A Nova Scotia government royalty refund owed to Exxon Mobil and its partners in the Sable Offshore Energy Project jumped by nearly $100 million late last year when the oil company unexpectedly increased the estimated cost of abandoning the project, the province's energy minister says.
The abandonment costs will have major implications for the Nova Scotia government, since a portion of the cost will be deducted from previous years' royalties after Sable ceases production.
That means Exxon and its partners are in for a royalty refund.
"The Department of Finance was setting aside moneys through the royalty regime knowing there was going to be a cost at the end of the day," says Michel Samson, the province's energy minister.
No end date for Sable
"What you had in the fall with the fiscal update was our partners tell us it's going to be much more than what we initially anticipated."
- Exxon Mobil to receive millions for Sable gas decommissioning
- Exxon Mobil prepares to decommission Sable gas field
Exxon Mobil has said decommissioning could begin as early as 2017, but has not set an end date for Sable.
Canada's first offshore natural gas project has been pumping natural gas from six fields underneath the ocean floor near Sable Island since 1999. The project has generated $1.9 billion in royalties but production levels have fallen in recent years.
Nova Scotia revealed it had received higher abandonment estimates in December from the Sable operators. The revised estimate increased the amount of royalty refund owed to Exxon Mobil and its partners by $98 million.
The estimate was booked as an expense in 2015-16 and was a major hit on the province's bottom line, contributing to the increased deficit forecast by the McNeil government.
$42M set aside for abandonment of gas plant
The province will not release the total royalty refund obligation to the Sable operators, claiming it and the abandonment estimates are commercially privileged information restricted by confidentiality provisions in its 1997 royalty agreement with the operators.
CBC News has learned a partial — and only — abandonment cost estimate was recently released by Exxon-Mobil under orders from federal regulators.
On Jan. 29, Exxon Mobil disclosed — for the first time — that $42 million had been set aside to cover the abandonment of the Goldboro gas plant, where natural gas makes landfall in Nova Scotia.
In 2015, the National Energy Board ordered oil and gas companies to disclose the amount set aside and proof of credit for abandonment work at facilities under the board's jurisdiction. The deadline was Jan. 31, 2016.
Exxon's estimate of $42 million was based on 2010 dollars.
Regulators keep offshore facility costs secret
The cost of shutting down and removing Sable's offshore facilities is expected to be much more expensive than the gas plant in Guysborough County, according to background interviews with government officials.
The marine facilities include offshore platforms, field tie-in lines and 200 kilometres of undersea pipelines. Those estimates have not been disclosed. They fall under the jurisdiction of the Canada-Nova Scotia Offshore Petroleum Board, which says it is not allowed to release the information.
"We are under different legislation than the NEB and cannot release that information as it is considered privileged," Kathleen Funke, a spokeswoman with the Canada-Nova Scotia Offshore Petroleum Board, wrote in an email to CBC News.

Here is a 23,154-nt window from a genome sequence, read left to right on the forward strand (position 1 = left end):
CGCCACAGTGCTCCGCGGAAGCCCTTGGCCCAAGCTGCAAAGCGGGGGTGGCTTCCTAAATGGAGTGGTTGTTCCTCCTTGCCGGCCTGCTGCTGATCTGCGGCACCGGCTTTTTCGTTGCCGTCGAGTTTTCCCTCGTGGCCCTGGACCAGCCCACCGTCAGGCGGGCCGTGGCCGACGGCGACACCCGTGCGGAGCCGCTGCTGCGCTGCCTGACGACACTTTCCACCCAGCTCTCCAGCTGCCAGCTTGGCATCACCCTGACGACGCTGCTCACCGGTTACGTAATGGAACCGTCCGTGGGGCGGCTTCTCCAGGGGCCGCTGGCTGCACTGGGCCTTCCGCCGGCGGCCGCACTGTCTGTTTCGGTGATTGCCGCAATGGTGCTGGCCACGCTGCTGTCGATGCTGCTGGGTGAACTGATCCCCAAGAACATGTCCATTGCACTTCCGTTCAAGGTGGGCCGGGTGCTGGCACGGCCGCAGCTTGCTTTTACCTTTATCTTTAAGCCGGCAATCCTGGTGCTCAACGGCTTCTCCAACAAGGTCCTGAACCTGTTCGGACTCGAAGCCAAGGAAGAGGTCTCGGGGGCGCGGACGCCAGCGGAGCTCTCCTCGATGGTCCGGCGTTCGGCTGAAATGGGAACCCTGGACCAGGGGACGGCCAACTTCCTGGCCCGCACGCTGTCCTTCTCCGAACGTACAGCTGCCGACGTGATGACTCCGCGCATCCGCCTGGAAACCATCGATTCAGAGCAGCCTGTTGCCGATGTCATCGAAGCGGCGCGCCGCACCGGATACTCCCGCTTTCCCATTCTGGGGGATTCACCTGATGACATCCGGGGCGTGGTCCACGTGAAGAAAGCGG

Exxon Mobil has not yet filed its abandonment plan for the Sable project with the CNSOPB.
How the royalty regime works
The royalty agreement provides that abandonment costs incurred within three years of production ceasing can be carried back as a deduction from prior years' royalties.
The province is guaranteed a minimum five per cent of gross revenues. While the so-called Sable Interest Holders are in for a refund, Nova Scotia says the oil companies are on the hook for the "vast majority" of the abandonment cost, making it in the companies' best interests to keep costs as low as possible.
Samson defends the arrangement.
"People need to keep in mind these agreements were reached in the 1990s," Samson said.
"This is typical of these type of agreements, that the province or the jurisdiction receiving the revenues also bears some responsibility when it comes to the decommissioning of these projects."
Royalties will 'far outweigh' decommissioning costs
Samson says the $1.9 billion in royalties earned will far outstrip any refund.
"At the end of the day, we need to look at what royalties have brought to us over the years, which will far outweigh any costs to the province for decommissioning," he said.
Samson hopes other operators take over the Sable assets. Last June, Exxon said its offered "commercial access" to the Sable infrastructure — with no takers.
"To date those efforts have not been successful," Dylan Pugh, manager of Sable, told a meeting of the Maritimes Energy Association in Halifax.
What the Sable players are paying
In its disclosure report to the National Energy Board on the abandonment of the gas plant, Exxon provided a breakdown of the partners' commitments to cover costs:
- Exxon has a 50.8 per cent stake in the Sable project and a $21.2 million letter of credit from the Royal Bank of Canada.
- Shell Canada Energy, with a 31 per cent stake, has a $13 million letter of credit from TD Bank.
- Imperial Oil Resources, with nine per cent of the project, has a $3.7 million letter of credit from RBC.
- Pengrowth Energy, with 8.4 per cent ownership, has a $3.5 million letter of credit from RBC.
- Mosbacher Operating Ltd., with a 0.5 per cent stake, has a $210,540 letter of credit with CIBC.